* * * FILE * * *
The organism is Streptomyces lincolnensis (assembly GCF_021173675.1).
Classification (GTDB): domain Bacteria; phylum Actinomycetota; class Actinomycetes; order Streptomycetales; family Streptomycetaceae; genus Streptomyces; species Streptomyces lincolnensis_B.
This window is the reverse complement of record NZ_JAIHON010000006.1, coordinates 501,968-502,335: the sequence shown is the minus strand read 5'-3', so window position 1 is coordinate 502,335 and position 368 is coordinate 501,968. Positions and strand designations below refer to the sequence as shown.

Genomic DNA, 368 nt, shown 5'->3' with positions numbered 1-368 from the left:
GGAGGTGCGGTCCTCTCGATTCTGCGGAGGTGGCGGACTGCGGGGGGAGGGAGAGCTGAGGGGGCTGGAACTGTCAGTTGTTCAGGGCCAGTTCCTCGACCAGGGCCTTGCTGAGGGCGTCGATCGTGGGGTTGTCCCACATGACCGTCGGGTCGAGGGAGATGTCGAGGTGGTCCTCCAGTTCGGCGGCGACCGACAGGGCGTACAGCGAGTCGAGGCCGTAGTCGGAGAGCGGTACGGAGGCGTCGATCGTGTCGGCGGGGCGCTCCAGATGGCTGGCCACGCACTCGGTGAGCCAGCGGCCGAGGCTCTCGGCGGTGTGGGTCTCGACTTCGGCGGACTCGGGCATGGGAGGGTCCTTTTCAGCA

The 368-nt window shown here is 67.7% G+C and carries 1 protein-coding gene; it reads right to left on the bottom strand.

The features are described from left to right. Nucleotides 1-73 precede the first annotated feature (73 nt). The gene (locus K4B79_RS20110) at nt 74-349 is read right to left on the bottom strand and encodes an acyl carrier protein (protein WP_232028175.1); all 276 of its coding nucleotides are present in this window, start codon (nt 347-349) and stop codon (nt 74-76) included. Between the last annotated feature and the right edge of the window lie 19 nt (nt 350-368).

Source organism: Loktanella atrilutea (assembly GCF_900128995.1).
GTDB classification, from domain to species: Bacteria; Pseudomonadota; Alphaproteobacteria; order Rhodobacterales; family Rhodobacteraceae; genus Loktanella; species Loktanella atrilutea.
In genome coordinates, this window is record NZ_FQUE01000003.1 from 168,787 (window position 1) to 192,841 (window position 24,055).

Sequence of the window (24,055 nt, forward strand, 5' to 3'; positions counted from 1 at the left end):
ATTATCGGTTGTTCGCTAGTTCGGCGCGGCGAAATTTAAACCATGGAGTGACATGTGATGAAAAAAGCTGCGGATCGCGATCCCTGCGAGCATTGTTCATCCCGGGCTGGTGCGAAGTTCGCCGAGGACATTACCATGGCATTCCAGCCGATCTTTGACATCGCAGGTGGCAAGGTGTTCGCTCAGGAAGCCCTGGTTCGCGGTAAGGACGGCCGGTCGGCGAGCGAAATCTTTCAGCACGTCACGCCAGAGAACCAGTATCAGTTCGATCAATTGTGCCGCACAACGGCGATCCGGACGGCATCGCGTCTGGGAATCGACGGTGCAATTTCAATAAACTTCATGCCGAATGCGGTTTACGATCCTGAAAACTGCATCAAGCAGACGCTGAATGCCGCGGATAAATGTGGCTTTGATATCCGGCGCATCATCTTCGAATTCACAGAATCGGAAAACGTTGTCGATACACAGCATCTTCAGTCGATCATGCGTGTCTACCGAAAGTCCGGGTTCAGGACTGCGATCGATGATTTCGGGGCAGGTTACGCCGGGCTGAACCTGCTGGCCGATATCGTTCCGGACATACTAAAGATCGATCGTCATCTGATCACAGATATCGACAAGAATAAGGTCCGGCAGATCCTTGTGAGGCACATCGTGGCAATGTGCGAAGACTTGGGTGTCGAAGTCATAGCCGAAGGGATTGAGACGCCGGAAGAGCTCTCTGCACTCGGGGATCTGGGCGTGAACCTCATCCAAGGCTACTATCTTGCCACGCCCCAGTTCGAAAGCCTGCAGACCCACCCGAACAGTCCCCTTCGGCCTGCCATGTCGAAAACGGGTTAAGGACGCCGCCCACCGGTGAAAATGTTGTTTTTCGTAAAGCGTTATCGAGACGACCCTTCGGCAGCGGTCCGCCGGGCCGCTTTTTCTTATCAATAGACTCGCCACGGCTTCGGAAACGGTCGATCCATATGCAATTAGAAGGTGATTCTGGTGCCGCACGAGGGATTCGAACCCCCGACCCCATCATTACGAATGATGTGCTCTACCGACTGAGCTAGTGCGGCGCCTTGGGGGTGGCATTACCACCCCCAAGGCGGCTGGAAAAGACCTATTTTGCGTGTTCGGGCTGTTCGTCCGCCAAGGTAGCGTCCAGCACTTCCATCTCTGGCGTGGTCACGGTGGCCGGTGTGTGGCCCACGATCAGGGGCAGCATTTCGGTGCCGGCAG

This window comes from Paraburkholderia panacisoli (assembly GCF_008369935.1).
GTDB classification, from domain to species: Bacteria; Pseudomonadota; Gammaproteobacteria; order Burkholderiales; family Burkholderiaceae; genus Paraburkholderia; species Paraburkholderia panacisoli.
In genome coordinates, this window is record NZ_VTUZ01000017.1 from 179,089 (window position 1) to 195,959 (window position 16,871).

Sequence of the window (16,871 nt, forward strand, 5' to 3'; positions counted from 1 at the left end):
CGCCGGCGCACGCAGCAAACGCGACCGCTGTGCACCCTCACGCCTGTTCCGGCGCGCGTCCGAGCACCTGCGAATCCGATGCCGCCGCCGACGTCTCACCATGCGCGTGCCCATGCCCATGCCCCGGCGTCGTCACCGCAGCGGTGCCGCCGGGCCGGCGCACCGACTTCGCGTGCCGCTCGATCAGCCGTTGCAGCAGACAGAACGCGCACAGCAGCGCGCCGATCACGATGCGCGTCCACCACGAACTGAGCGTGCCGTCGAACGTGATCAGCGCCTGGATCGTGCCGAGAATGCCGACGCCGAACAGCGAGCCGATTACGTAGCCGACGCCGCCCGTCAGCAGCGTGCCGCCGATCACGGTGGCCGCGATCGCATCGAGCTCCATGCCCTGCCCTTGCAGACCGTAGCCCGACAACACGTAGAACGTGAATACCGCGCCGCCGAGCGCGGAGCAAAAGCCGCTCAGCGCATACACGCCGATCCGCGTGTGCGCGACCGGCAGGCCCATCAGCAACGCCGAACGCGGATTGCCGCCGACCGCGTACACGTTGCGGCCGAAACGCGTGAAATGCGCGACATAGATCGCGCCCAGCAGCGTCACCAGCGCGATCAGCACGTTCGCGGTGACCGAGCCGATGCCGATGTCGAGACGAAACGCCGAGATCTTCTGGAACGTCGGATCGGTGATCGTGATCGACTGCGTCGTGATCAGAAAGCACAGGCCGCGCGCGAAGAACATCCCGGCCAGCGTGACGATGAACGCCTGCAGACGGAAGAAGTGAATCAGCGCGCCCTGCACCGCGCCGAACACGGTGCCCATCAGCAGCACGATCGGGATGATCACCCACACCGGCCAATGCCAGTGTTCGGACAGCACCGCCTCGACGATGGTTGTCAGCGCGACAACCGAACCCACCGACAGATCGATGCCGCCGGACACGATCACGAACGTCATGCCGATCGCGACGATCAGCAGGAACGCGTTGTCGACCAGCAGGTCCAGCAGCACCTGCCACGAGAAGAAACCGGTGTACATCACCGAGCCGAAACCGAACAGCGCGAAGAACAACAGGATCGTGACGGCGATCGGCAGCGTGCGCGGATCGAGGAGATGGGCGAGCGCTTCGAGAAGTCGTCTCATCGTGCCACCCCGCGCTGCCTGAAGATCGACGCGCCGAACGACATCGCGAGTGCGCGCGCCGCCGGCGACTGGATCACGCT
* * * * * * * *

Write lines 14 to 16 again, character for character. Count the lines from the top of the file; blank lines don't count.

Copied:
GTDB classification, from domain to species: Bacteria; Pseudomonadota; Gammaproteobacteria; order Burkholderiales; family Burkholderiaceae; genus Paraburkholderia; species Paraburkholderia panacisoli.
In genome coordinates, this window is record NZ_VTUZ01000017.1 from 179,089 (window position 1) to 195,959 (window position 16,871).

Sequence of the window (16,871 nt, forward strand, 5' to 3'; positions counted from 1 at the left end):